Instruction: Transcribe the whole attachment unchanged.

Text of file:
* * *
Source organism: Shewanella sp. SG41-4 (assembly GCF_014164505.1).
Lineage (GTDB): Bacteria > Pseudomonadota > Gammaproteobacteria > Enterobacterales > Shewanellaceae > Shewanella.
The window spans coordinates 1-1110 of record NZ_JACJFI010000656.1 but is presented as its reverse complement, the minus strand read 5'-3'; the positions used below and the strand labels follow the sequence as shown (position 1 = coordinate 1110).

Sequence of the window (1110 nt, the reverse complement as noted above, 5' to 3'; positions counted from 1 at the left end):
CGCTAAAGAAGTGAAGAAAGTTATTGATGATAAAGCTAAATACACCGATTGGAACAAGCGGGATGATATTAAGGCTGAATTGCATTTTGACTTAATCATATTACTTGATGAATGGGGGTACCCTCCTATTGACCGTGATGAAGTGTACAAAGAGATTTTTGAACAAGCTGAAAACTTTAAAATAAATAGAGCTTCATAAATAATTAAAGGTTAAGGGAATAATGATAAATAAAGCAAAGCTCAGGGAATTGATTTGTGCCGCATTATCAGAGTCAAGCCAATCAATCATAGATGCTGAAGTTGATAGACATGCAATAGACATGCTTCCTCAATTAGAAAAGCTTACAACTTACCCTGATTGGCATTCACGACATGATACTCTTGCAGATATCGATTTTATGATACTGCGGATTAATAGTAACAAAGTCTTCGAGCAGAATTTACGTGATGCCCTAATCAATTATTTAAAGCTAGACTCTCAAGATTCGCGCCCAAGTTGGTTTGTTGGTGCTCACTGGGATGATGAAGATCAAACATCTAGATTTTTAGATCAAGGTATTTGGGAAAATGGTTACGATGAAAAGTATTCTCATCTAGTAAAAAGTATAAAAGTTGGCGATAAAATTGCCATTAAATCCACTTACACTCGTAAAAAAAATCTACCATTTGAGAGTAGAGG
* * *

Source organism: Shewanella sp. SG41-4 (assembly GCF_014164505.1).
Lineage (GTDB): Bacteria > Pseudomonadota > Gammaproteobacteria > Enterobacterales > Shewanellaceae > Shewanella.
The window spans coordinates 1-1110 of record NZ_JACJFI010000656.1 but is presented as its reverse complement, the minus strand read 5'-3'; the positions used below and the strand labels follow the sequence as shown (position 1 = coordinate 1110).

Sequence of the window (1110 nt, the reverse complement as noted above, 5' to 3'; positions counted from 1 at the left end):
CGCTAAAGAAGTGAAGAAAGTTATTGATGATAAAGCTAAATACACCGATTGGAACAAGCGGGATGATATTAAGGCTGAATTGCATTTTGACTTAATCATATTACTTGATGAATGGGGGTACCCTCCTATTGACCGTGATGAAGTGTACAAAGAGATTTTTGAACAAGCTGAAAACTTTAAAATAAATAGAGCTTCATAAATAATTAAAGGTTAAGGGAATAATGATAAATAAAGCAAAGCTCAGGGAATTGATTTGTGCCGCATTATCAGAGTCAAGCCAATCAATCATAGATGCTGAAGTTGATAGACATGCAATAGACATGCTTCCTCAATTAGAAAAGCTTACAACTTACCCTGATTGGCATTCACGACATGATACTCTTGCAGATATCGATTTTATGATACTGCGGATTAATAGTAACAAAGTCTTCGAGCAGAATTTACGTGATGCCCTAATCAATTATTTAAAGCTAGACTCTCAAGATTCGCGCCCAAGTTGGTTTGTTGGTGCTCACTGGGATGATGAAGATCAAACATCTAGATTTTTAGATCAAGGTATTTGGGAAAATGGTTACGATGAAAAGTATTCTCATCTAGTAAAAAGTATAAAAGTTGGCGATAAAATTGCCATTAAATCCACTTACACTCGTAAAAAAAATCTACCATTTGAGAGTAGAGG